Arketype is an adaptation of Noah’s Ark, so my first port of call was to pick up a copy of Genesis and plough on. I then spent a fair amount of time trying to contextualise this story within the wider world of flood mythology, ecofeminist critique, previous adaptations and the domain of ecolinguistics. Before sitting down to think about what the play actually is, I spent a lot of time researching around. I tend to do this a good deal of time in advance of when I hope to write, the notion being the research seeps into my brain over time and ends up coming out organically in the narrative.

After that I sat down and wrote a first draft. Currently it is nestling in some trusted friends’ inboxes. As always, it looks nothing like what I had intended to write.

What happens next is what I’m most excited about. In April I’m off to Mull for a week-long artists’ boatbuilding residency. The logic being that if I’m writing a play about a bloke building a boat that nobody wants, then it might be helpful to go and a build a boat, like a total ruddy bloke. Taking it a little more seriously, it’ll be a great opportunity to a) learn how to build a boat, b) frame how I understand Noah’s construction of the ark, and c) discuss what I’m writing about how artists from a range of disciplines. At the end of the week we all get out into the sea on the boat we’ve hopefully constructed – and it’ll be absolutely amazing if we sink.

As part of being in residence at the Tron Theatre, I will then spend two weeks developing Arketype with Eve Nicol and a group of actors. I’ve never had this opportunity before, to work on a script of mine so intensely for such a long period. I can’t wait. Often when I’ve written work is has a couple of days development, if I’m lucky at the start of a rehearsal process. This is slightly different, given we’re freed from the pressures of having to learn lines, rehearse. I’ve no idea what will happen to be honest, but the challenge in writing the play right now is to leave the script open enough for everyone to get stuck in.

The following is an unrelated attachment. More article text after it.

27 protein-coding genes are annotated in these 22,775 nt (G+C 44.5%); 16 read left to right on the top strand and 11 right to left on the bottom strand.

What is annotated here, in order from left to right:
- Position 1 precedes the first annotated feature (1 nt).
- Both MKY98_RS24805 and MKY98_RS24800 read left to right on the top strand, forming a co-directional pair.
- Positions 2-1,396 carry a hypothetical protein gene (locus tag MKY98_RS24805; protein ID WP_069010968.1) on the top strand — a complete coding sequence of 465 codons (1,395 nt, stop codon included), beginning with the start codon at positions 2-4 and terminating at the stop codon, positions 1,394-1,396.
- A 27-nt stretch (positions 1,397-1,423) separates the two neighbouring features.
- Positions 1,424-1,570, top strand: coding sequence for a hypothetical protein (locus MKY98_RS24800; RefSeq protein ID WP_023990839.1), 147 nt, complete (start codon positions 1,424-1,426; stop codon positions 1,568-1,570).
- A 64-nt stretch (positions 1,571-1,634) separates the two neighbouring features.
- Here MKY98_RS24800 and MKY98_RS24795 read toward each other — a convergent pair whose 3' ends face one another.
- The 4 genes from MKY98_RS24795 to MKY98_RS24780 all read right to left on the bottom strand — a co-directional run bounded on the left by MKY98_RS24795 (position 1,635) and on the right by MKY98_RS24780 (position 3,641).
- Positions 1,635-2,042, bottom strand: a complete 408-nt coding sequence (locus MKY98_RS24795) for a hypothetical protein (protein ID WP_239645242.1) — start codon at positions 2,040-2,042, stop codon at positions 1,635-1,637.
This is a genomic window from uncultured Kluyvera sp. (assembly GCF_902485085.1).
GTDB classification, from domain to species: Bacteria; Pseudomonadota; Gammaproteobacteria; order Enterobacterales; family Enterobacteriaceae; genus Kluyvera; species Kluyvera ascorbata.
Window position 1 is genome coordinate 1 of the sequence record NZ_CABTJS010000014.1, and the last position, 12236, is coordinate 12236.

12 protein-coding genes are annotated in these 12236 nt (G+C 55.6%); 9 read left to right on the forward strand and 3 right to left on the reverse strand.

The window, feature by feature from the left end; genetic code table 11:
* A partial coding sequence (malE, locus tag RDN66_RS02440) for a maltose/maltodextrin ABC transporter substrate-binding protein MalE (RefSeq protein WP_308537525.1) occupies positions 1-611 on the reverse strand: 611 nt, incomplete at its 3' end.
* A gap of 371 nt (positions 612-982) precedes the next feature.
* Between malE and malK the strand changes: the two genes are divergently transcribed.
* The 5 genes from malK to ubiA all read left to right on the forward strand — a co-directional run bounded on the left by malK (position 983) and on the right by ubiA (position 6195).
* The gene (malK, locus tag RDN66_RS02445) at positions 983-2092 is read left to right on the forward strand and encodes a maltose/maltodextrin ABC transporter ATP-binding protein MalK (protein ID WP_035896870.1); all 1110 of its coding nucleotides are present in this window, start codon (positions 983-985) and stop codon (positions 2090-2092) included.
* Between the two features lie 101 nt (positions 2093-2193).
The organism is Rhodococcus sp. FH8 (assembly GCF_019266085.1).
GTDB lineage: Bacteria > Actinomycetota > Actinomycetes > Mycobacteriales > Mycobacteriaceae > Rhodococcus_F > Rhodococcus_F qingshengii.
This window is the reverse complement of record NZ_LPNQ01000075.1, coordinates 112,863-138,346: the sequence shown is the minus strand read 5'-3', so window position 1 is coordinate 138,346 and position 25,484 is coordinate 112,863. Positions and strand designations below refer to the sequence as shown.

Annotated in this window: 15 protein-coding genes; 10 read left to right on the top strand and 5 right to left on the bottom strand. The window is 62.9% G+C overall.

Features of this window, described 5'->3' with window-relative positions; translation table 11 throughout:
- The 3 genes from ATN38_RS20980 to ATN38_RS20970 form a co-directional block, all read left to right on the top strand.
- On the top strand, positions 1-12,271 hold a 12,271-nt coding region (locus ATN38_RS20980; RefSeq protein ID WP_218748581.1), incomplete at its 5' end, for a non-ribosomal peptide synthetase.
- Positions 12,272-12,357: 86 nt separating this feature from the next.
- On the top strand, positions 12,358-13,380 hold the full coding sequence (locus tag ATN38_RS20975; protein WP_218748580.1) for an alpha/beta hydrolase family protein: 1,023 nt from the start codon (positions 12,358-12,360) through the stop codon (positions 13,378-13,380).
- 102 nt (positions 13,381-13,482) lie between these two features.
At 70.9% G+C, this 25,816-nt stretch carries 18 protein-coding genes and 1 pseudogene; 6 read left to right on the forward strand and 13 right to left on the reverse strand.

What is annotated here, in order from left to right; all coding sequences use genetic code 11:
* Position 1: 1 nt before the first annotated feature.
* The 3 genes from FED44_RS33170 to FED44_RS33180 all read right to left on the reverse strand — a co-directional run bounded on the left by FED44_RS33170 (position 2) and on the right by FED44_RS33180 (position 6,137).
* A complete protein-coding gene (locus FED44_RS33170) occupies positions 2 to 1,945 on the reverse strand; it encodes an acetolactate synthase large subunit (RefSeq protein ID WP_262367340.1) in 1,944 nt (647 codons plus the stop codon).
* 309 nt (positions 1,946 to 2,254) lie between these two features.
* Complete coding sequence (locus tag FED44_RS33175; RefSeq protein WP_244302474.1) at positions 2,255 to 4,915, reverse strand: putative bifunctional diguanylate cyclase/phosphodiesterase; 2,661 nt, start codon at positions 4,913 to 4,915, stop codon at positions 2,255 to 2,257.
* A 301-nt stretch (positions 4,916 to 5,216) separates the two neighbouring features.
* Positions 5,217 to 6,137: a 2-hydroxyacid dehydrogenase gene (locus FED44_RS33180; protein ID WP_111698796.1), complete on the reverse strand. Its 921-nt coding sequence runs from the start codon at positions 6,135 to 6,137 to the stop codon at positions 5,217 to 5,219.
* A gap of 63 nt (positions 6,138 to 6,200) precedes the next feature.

Does the show fit with your usual productions?

Arketype is a play, and there it contains stuff I always end up writing about, one way or an other, so it’s pretty inline with the work I often make.

Having said that, the most recent draft has a shark in it, two flatulent cows and several sing-alongs, which is something of a departure from the sort of stuff I normally write about. Thanks to some recent mentoring from David Leddy, I’ve been thinking a lot more clearly about the audience when I write. What do they want? What do they need? What can I offer?

When I started out I spent a lot of time thinking about my ideas, the concept, but less about whether folk would have a good time engaging with them. So, to remedy the problem, I’ve given the audience what they want – a shark.

What do you hope that the audience will experience?

Laughter. I want the audience to experience some very genuine laughter. The humour style is very different but I remember the first time I saw Tim Vine I nearly vomited on myself from laughing so hard. That’d be great. Laughing is a fantastic gateway into thinking – and crying. The story of Noah and his family is pretty tragic. So equal parts laughing and crying would be fantastic.